"Sparrow uses both primary and secondary sources to explore important questions about the growth of government that are still pertinent in today's world."--CHOICE


"Sparrow's book is an insightful blend of cultural deconstruction and abstract political analysis that examines the point at which state authority touches and intrudes on everyday life. His sources are tremendously rich and varied, and Sparrow shows a deft touch with popular culture, such as an inventive discussion of the 1938 War of the Worlds radio broadcast, whichhe uses to depict a society on edge in anticipation of war . . . an ambitious book that is essential to understanding the world we live in today." -- ournal of American History


About the Author


James T. Sparrow is Associate Professor of History at the University of Chicago.

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4 of 5 people found the following review helpful By Ellis Hopkins on April 6, 2012
Format: Hardcover Verified Purchase
James T. Sparrow's Warfare State: World War II Americans and the Age of Big Government will challenge the reader on what they think they know about the premier global conflict of the 20th Century. Sparrow's thesis is that it was the war, not the New Deal programs of the 1930s, which introduced Americans to a pervasive federal government. This book is extremely detailed and is not suited for the casual reader interested in broad outlines. Students of World War II will find their assumptions challenged by data that reveals the rift between the "combat soldier" and the "soldier of production". Other interesting topics include home front race relations, anti-Semitism, and the rumors generated by social mobility as a result of war industry employment. Warfare State is not easy to read but it is an important look beyond the accepted mythology of "the last good war".
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3 of 4 people found the following review helpful By Loyd E. Eskildson HALL OF FAME on April 18, 2012
Format: Hardcover
Author Sparrow contends that WWII brought big government to the U.S., not FDR's 'New Deal' welfare state. The number of people affected, as well as the breadth of government involvement dwarfed anything under the New Deal; besides, Sparrow contends the New Deal was winding down when WWII activities began.

Sparrow first notes that the sense of unity, bolstered by the draft, instilled a sense of equality and entitlement to full citizenship that government would have to respond to in future years. Another heritage was our historic break with more than a century of international aloofness, starting with Lend-Lease programs in 1941. Mass income taxation and vast structural deficits were both undertaken for the first time during WWII, and it also served to rebuild respect for business after the Great Depression. Basic goals of the government were widely accepted as valid and necessary, with the idealized figure of the combat soldier, and the millions he stood for, providing a unifying symbol through which diverse groups of civilians could be exhorted to meet their obligations to the nation. Big Government did not simply prevail, it became the prevailing common sense.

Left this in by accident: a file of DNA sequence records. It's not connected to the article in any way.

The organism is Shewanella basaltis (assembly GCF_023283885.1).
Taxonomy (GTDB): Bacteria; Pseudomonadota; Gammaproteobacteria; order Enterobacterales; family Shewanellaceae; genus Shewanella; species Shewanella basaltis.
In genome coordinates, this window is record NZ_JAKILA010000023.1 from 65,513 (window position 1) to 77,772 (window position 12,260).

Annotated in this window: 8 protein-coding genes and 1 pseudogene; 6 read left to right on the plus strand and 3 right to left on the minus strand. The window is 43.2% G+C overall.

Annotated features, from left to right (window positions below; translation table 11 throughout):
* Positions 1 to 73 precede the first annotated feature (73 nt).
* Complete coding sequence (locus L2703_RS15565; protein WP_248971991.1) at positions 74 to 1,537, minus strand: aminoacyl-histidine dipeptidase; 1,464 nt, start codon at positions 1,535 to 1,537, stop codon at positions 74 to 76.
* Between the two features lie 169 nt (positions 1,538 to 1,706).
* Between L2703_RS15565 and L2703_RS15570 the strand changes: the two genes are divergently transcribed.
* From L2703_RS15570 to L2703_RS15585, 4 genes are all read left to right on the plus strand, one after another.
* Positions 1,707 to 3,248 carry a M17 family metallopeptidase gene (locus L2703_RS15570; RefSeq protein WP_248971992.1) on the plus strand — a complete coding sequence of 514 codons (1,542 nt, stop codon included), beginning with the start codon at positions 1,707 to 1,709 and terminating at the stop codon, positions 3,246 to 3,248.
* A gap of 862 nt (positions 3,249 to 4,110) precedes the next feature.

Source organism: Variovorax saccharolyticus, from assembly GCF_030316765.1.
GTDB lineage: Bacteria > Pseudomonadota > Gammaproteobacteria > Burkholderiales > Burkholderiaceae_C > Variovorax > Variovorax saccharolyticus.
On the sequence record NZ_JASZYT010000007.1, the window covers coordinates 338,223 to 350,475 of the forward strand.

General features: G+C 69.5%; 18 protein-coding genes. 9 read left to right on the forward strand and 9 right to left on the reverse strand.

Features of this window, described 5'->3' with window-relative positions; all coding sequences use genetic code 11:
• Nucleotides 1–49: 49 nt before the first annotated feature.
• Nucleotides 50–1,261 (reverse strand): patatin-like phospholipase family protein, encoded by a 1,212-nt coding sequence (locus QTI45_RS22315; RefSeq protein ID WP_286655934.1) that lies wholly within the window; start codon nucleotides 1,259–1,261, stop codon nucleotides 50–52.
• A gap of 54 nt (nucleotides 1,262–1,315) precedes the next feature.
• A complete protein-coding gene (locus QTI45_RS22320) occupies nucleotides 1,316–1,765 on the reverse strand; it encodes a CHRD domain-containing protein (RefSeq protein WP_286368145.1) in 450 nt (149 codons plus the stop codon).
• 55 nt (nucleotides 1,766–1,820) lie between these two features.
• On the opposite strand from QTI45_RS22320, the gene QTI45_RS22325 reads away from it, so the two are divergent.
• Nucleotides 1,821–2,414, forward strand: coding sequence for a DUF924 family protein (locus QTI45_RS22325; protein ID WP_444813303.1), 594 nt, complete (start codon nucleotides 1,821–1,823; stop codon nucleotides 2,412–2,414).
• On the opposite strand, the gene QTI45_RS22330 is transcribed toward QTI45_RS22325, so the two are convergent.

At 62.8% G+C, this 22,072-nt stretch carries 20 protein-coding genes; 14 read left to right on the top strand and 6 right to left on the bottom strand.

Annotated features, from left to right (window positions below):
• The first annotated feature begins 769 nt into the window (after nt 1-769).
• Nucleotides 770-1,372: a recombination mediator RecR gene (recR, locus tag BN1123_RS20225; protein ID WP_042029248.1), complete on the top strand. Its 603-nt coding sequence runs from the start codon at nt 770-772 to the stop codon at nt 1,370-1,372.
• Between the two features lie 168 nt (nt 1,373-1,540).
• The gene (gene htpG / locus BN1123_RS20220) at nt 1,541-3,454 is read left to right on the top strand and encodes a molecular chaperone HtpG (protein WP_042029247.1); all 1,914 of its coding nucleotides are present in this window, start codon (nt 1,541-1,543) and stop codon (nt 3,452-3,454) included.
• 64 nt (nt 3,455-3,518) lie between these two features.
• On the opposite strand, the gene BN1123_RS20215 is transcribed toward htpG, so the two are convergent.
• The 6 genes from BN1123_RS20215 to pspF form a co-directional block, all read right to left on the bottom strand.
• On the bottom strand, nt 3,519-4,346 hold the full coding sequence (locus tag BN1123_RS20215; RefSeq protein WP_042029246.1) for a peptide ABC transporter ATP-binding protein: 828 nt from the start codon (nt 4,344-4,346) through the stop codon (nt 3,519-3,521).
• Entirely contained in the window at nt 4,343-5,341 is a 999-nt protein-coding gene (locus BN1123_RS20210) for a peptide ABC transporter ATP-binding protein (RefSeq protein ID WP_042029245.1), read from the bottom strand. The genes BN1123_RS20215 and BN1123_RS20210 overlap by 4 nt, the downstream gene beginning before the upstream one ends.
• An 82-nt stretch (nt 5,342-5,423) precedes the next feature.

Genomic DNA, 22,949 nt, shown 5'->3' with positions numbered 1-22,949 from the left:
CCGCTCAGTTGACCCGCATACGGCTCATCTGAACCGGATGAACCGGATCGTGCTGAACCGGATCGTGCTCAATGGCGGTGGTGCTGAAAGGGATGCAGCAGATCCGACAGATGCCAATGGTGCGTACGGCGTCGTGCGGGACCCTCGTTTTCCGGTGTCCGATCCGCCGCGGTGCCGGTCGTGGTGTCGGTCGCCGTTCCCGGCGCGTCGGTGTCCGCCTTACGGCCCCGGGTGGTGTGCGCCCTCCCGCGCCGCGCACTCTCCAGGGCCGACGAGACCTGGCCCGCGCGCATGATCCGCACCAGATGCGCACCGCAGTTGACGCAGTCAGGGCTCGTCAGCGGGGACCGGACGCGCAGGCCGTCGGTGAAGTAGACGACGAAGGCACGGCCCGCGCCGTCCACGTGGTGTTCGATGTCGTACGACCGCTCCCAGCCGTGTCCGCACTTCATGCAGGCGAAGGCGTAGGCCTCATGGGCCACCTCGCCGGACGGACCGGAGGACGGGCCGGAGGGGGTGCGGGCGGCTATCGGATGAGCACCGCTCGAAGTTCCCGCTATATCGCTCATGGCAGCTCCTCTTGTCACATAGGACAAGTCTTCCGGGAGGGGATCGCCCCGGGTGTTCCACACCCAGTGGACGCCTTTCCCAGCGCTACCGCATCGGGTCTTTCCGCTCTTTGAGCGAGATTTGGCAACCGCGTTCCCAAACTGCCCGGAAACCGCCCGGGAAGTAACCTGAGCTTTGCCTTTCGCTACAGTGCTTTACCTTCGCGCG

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3 of 7 people found the following review helpful By Publius on August 30, 2011
Format: Hardcover Verified Purchase
Professor Sparrow has delivered an insightful account of how our twentieth-century national government -- for good or ill -- came to play such a pervasive role in the lives of its citizenry. With twenty-first-century American political discourse now dominated by talk of top-down initiatives (e.g., federal stimuli and out-of-whole-cloth job creation), "Warfare State" provides invaluable context for understanding our country's current trajectory.
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0 of 3 people found the following review helpful By Phil Wight on March 28, 2014
Format: Kindle Edition Verified Purchase
While I'd highly recommend Sparrow's "Warfare State," I would encourage all academics to order this book in hard copy. The Kindle Edition lacks page numbers, citations, and a bibliography. For professional historians and serious students of history, this is simply unacceptable.
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1 of 5 people found the following review helpful By educator on September 27, 2011
Format: Hardcover Verified Purchase
Excellent incite by an excellent scholar and writer.Awaiting more from this astute educator and author. His first of a trilogy!